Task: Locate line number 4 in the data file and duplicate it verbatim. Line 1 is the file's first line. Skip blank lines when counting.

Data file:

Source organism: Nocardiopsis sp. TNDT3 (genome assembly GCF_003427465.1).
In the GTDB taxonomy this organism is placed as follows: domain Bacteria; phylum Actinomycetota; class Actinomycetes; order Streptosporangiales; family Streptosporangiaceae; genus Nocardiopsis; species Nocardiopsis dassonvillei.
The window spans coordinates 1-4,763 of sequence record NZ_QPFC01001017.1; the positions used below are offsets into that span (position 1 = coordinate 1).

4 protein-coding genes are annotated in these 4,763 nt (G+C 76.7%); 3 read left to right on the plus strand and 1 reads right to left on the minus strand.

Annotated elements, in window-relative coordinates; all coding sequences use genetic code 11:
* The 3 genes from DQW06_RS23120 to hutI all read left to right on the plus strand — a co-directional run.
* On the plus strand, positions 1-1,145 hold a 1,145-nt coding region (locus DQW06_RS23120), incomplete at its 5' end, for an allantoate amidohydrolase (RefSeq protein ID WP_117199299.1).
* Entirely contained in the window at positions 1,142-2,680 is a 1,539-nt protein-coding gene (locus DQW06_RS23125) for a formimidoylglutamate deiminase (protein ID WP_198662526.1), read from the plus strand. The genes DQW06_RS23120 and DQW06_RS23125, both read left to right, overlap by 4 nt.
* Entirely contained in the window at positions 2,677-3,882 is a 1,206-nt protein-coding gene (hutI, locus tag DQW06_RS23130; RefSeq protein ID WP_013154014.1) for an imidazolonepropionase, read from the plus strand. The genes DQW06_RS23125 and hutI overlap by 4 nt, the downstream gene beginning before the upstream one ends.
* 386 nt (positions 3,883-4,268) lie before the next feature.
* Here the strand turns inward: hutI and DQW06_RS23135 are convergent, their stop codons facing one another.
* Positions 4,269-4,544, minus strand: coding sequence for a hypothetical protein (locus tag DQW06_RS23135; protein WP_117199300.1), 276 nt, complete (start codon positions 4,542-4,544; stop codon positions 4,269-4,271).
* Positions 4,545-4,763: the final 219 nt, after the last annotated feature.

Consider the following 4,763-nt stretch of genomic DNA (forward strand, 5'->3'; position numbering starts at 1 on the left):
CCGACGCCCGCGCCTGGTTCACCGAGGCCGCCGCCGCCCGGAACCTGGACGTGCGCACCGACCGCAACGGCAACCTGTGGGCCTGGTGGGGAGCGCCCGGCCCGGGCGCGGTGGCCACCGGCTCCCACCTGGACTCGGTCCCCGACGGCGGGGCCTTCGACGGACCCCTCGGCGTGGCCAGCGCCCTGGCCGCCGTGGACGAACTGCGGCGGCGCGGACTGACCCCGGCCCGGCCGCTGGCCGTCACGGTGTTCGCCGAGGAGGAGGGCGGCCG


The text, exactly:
4 protein-coding genes are annotated in these 4,763 nt (G+C 76.7%); 3 read left to right on the plus strand and 1 reads right to left on the minus strand.